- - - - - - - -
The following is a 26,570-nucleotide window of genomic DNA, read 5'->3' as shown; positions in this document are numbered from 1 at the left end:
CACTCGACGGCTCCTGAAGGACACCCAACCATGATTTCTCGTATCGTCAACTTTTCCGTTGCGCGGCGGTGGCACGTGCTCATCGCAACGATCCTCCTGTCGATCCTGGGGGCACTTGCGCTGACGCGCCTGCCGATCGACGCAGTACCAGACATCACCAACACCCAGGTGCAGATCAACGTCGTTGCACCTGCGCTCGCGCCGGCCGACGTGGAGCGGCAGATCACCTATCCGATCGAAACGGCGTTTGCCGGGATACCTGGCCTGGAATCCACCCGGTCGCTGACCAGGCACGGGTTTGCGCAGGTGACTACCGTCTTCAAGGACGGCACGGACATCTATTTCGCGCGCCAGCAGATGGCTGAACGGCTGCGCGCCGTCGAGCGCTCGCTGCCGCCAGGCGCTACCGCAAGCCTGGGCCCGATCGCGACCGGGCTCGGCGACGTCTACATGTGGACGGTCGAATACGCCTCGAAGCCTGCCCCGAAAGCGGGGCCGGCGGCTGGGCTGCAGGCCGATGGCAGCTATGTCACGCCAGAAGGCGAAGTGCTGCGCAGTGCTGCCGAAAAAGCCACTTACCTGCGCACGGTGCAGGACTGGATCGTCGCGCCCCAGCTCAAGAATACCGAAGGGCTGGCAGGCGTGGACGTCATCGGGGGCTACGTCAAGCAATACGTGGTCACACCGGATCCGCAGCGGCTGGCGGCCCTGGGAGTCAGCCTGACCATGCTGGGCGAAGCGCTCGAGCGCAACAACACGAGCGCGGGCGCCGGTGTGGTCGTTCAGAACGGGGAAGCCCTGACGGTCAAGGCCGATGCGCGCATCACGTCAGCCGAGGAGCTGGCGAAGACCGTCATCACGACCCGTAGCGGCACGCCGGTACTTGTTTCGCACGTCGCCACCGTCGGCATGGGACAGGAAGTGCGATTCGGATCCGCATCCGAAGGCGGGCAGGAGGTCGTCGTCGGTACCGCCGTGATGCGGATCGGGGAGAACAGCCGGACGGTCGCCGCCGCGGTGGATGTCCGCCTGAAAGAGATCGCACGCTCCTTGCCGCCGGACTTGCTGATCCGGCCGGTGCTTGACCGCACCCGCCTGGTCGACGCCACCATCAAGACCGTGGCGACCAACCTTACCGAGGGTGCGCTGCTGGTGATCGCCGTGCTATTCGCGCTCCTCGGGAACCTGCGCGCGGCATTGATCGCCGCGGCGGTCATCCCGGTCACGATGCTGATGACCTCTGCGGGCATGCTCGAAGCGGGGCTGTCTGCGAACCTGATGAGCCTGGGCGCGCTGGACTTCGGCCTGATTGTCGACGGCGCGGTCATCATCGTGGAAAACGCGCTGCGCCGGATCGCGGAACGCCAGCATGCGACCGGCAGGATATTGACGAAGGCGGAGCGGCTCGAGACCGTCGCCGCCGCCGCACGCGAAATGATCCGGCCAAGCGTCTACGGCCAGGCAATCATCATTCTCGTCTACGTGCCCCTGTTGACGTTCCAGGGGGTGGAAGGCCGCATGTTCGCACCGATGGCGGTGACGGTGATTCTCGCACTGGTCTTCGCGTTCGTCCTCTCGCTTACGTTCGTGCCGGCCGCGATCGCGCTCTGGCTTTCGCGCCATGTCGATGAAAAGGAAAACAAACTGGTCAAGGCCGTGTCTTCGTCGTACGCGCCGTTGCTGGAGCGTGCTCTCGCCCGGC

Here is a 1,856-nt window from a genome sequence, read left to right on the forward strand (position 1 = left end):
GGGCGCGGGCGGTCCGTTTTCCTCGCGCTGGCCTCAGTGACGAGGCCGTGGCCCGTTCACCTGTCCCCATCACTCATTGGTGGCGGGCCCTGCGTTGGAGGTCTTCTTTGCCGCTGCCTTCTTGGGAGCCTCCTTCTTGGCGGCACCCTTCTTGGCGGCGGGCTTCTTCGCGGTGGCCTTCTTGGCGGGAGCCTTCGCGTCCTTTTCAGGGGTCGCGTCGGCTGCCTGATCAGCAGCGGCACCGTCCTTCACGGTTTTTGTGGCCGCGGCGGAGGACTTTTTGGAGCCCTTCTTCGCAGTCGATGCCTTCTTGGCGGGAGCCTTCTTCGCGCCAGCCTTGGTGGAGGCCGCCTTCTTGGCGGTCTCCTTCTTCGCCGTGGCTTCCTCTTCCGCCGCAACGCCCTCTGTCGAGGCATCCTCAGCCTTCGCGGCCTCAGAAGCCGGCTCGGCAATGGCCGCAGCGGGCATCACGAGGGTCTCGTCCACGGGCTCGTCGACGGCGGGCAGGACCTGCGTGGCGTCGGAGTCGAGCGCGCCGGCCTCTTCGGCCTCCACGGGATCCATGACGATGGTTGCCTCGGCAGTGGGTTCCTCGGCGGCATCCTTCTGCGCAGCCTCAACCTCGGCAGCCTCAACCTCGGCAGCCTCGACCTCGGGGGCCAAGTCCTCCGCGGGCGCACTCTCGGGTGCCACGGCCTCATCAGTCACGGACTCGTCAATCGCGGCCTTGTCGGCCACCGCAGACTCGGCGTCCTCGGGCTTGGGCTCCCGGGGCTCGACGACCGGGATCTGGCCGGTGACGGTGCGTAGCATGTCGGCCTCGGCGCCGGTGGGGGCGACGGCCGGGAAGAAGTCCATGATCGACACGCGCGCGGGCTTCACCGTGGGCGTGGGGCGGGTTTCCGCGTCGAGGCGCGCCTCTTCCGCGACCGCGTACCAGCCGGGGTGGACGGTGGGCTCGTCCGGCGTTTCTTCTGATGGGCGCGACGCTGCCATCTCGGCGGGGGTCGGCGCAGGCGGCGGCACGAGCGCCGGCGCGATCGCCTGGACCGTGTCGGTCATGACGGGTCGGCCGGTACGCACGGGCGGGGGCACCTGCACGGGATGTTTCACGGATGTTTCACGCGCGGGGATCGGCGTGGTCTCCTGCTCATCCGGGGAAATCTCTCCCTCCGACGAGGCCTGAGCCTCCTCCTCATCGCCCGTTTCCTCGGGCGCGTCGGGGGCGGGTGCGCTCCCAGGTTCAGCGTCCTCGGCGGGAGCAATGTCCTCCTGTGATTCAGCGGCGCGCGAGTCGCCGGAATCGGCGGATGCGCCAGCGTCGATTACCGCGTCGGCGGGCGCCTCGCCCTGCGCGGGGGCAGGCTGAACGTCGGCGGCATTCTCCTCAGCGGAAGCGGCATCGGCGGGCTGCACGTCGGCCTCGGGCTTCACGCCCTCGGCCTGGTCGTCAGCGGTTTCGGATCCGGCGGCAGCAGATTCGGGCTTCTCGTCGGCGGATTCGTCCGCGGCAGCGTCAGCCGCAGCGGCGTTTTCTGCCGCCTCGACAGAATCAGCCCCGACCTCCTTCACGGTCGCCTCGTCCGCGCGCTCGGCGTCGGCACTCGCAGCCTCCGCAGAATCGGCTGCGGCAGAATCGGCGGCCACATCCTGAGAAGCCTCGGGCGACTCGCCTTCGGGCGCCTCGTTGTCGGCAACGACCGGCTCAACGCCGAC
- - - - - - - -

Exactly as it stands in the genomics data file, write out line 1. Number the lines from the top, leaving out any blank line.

The following is a 26,570-nucleotide window of genomic DNA, read 5'->3' as shown; positions in this document are numbered from 1 at the left end: